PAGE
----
Shades of ivory, blush and gold are rising in popularity and erasing the effect of bright-white bridal.
While white bridal gowns will likely never go completely out of style, a new trend is rising to challenge the status quo: colored ensembles that range from soft pastels to bright, bold hues.
At White of Dublin, only two gowns are available in pure white, and with good reason. The shade is difficult to pull off and often takes on a bluish hue. In fact, many brides who enter the store asking for a bright-white gown change their mind, opting instead for an off-white or ivory, when they see the bright-white option, says co-owner Heather DiMasi.
Though many gowns carried at the bridal boutique can be ordered in a pure white, the number of brides who opt for the hue is low—below 5 percent according to co-owner Diane Bond. Taking bright white's place at White of Dublin is a variety of ivories, blushes and golds. In other boutiques, bolder hues—think grays, reds and even black—are joining pastels on the scene.
Bright white's decline in popularity is correlated to the capabilities of popular fabrics, says Bond. The gowns at her boutique are made with silk, a natural material that simply isn't available in pure white.
But White of Dublin isn't an anomaly. Elegant Bride, also in Dublin, carries only two pure-white gowns. Only about half of the store is filled with ivory-hued gowns, with the other half consisting of shades of gold, blush, moscato and darker tones like java and maple. Similarly, Joshua Vietmeier, general manager at Henri's Cloud Nine in Polaris, notes that pure white gowns make up approximately 15 percent of Henri's inventory.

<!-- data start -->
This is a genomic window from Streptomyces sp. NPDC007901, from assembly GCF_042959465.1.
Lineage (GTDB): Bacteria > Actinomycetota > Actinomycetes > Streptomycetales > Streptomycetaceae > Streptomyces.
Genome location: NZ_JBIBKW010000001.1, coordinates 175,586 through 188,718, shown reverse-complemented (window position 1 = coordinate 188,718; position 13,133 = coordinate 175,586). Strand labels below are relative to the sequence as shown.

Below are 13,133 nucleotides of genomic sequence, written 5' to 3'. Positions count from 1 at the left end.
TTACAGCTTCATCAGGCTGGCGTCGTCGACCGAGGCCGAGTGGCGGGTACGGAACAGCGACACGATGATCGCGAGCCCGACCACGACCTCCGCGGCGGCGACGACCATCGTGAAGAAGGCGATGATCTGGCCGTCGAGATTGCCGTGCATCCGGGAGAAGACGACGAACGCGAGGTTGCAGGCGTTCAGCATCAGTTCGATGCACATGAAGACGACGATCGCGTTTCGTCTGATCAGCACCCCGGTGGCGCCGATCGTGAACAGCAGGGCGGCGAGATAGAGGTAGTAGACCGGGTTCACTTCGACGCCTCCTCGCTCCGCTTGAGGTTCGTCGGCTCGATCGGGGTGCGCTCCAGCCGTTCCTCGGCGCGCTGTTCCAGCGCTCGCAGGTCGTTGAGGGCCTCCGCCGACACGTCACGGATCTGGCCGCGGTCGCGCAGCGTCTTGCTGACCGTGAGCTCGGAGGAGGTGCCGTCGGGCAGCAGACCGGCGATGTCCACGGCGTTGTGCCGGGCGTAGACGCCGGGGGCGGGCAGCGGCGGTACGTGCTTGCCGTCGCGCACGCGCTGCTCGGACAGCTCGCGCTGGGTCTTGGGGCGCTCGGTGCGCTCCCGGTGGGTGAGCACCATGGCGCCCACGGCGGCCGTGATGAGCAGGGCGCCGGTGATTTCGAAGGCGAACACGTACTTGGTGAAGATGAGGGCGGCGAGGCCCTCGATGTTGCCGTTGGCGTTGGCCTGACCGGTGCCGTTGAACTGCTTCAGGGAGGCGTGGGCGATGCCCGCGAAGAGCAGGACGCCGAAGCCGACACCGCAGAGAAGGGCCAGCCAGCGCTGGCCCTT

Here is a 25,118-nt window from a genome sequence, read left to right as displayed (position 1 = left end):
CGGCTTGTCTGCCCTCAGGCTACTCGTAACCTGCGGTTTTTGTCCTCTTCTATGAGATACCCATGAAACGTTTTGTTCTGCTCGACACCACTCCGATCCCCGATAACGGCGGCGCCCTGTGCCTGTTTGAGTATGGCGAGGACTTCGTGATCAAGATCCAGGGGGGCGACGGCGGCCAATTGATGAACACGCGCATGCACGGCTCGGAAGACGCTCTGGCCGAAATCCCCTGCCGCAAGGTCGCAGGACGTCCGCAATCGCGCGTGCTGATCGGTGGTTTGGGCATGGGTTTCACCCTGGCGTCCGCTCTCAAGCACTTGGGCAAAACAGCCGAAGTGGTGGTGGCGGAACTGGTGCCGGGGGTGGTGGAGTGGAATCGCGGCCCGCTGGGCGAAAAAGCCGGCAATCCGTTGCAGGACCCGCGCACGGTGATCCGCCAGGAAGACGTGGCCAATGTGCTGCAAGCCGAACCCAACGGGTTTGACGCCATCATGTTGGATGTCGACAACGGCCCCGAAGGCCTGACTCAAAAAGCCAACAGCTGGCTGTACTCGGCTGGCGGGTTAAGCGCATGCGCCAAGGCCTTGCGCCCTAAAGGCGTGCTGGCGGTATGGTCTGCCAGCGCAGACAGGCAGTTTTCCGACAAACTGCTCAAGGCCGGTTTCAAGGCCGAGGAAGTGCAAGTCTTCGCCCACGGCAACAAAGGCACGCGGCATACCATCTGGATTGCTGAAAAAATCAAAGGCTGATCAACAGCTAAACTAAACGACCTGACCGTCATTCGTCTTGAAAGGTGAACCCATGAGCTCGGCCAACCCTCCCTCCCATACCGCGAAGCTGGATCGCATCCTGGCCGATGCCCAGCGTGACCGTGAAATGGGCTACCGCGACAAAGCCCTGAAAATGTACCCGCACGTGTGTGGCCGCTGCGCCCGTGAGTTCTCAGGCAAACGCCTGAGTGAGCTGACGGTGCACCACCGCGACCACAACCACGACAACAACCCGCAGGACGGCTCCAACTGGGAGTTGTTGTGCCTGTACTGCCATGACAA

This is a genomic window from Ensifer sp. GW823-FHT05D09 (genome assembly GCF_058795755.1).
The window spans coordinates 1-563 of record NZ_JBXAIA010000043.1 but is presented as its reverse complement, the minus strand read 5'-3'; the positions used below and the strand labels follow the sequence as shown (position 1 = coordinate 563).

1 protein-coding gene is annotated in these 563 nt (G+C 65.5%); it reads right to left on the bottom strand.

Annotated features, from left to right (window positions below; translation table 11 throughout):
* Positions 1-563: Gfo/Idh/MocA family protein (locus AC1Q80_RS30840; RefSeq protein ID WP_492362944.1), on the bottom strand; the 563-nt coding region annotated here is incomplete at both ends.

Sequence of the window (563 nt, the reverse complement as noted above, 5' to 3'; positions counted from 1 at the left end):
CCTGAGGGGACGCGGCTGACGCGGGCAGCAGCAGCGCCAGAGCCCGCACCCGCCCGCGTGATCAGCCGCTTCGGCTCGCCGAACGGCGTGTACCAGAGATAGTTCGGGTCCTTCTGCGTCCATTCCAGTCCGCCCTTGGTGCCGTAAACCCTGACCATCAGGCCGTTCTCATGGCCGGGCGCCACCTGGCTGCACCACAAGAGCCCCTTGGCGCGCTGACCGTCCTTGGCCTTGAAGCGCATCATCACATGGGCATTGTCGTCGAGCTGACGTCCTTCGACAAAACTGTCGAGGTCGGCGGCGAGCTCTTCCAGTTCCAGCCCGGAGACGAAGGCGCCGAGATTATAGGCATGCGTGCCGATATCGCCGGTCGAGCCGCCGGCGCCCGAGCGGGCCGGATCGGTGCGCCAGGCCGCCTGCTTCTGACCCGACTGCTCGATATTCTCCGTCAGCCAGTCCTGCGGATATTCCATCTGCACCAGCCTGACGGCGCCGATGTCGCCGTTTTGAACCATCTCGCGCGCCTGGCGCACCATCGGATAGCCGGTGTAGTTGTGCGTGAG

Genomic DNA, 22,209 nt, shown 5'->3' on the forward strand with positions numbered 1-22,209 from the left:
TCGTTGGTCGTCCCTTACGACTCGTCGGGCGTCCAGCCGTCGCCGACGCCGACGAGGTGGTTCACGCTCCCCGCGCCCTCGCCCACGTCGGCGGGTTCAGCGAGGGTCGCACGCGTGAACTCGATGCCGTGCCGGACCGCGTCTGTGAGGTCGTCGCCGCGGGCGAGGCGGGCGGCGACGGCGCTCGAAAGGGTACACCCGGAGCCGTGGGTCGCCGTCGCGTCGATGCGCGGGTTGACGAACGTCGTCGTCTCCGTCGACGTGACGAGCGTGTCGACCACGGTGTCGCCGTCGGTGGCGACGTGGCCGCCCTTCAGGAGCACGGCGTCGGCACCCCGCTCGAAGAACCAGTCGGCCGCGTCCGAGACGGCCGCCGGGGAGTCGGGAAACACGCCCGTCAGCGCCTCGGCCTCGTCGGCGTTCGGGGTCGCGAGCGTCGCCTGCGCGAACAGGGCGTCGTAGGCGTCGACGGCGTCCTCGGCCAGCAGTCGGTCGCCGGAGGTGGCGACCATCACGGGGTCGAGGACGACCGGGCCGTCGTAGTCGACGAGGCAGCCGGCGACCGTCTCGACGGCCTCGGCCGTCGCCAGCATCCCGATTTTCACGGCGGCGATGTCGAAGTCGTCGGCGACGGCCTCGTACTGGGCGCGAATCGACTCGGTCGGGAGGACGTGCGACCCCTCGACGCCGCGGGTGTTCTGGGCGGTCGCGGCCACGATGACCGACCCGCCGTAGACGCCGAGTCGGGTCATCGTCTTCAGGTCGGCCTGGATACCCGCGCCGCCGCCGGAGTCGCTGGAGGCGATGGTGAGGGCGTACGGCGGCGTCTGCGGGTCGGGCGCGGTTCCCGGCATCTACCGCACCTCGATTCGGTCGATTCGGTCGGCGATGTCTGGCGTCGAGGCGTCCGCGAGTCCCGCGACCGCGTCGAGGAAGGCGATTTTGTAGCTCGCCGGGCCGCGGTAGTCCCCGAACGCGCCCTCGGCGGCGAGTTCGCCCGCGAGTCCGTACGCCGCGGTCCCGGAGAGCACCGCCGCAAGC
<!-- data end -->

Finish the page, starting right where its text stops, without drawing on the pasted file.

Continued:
Frankie Murphy, store director at Elegant Bride, has seen the colored trend throughout her 4.5-year tenure. But for Bond, colored gowns have picked up during her time in the industry. It's been on her radar since Angelina Jolie's wedding ensemble hit the spotlight in 2014. Her gown and veil both featured her children's drawings on it—a move that Bond says paved the way for the non-traditional bridal aesthetic.
Murphy notes that another factor behind the colored gown trend is the desire of brides to have a “red carpet moment”—something few of us ever get to experience otherwise. And what better way to turn heads and set yourself apart in the world of bridal than with a bold, eye-catching hue?